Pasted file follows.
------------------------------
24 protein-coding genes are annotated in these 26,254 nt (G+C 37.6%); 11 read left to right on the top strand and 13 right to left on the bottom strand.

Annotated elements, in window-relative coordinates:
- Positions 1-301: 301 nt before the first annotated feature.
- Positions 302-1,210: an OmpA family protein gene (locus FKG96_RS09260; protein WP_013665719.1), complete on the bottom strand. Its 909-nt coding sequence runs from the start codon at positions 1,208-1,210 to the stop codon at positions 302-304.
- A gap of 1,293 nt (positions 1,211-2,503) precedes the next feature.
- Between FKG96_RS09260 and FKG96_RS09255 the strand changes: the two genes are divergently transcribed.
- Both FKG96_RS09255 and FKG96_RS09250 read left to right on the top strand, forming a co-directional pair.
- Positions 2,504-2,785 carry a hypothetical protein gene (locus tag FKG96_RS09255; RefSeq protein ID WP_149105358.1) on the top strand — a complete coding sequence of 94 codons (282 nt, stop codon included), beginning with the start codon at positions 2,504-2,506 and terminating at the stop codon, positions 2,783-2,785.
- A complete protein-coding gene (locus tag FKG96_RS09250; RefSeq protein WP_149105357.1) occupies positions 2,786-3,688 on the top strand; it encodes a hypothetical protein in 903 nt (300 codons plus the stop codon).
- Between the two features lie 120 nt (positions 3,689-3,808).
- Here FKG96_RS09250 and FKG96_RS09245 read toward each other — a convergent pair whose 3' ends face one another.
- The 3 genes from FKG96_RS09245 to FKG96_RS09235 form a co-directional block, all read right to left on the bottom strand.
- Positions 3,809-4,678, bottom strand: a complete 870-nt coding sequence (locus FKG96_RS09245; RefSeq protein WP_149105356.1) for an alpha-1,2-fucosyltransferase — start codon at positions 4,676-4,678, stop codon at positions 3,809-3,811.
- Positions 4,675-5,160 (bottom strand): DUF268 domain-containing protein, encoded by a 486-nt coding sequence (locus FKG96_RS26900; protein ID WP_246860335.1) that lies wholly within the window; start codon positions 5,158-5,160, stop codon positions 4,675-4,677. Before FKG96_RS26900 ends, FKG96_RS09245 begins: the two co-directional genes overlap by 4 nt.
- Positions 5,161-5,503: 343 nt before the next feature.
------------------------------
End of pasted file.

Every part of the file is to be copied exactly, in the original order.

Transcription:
24 protein-coding genes are annotated in these 26,254 nt (G+C 37.6%); 11 read left to right on the top strand and 13 right to left on the bottom strand.

Annotated elements, in window-relative coordinates:
- Positions 1-301: 301 nt before the first annotated feature.
- Positions 302-1,210: an OmpA family protein gene (locus FKG96_RS09260; protein WP_013665719.1), complete on the bottom strand. Its 909-nt coding sequence runs from the start codon at positions 1,208-1,210 to the stop codon at positions 302-304.
- A gap of 1,293 nt (positions 1,211-2,503) precedes the next feature.
- Between FKG96_RS09260 and FKG96_RS09255 the strand changes: the two genes are divergently transcribed.
- Both FKG96_RS09255 and FKG96_RS09250 read left to right on the top strand, forming a co-directional pair.
- Positions 2,504-2,785 carry a hypothetical protein gene (locus tag FKG96_RS09255; RefSeq protein ID WP_149105358.1) on the top strand — a complete coding sequence of 94 codons (282 nt, stop codon included), beginning with the start codon at positions 2,504-2,506 and terminating at the stop codon, positions 2,783-2,785.
- A complete protein-coding gene (locus tag FKG96_RS09250; RefSeq protein WP_149105357.1) occupies positions 2,786-3,688 on the top strand; it encodes a hypothetical protein in 903 nt (300 codons plus the stop codon).
- Between the two features lie 120 nt (positions 3,689-3,808).
- Here FKG96_RS09250 and FKG96_RS09245 read toward each other — a convergent pair whose 3' ends face one another.
- The 3 genes from FKG96_RS09245 to FKG96_RS09235 form a co-directional block, all read right to left on the bottom strand.
- Positions 3,809-4,678, bottom strand: a complete 870-nt coding sequence (locus FKG96_RS09245; RefSeq protein WP_149105356.1) for an alpha-1,2-fucosyltransferase — start codon at positions 4,676-4,678, stop codon at positions 3,809-3,811.
- Positions 4,675-5,160 (bottom strand): DUF268 domain-containing protein, encoded by a 486-nt coding sequence (locus FKG96_RS26900; protein ID WP_246860335.1) that lies wholly within the window; start codon positions 5,158-5,160, stop codon positions 4,675-4,677. Before FKG96_RS26900 ends, FKG96_RS09245 begins: the two co-directional genes overlap by 4 nt.
- Positions 5,161-5,503: 343 nt before the next feature.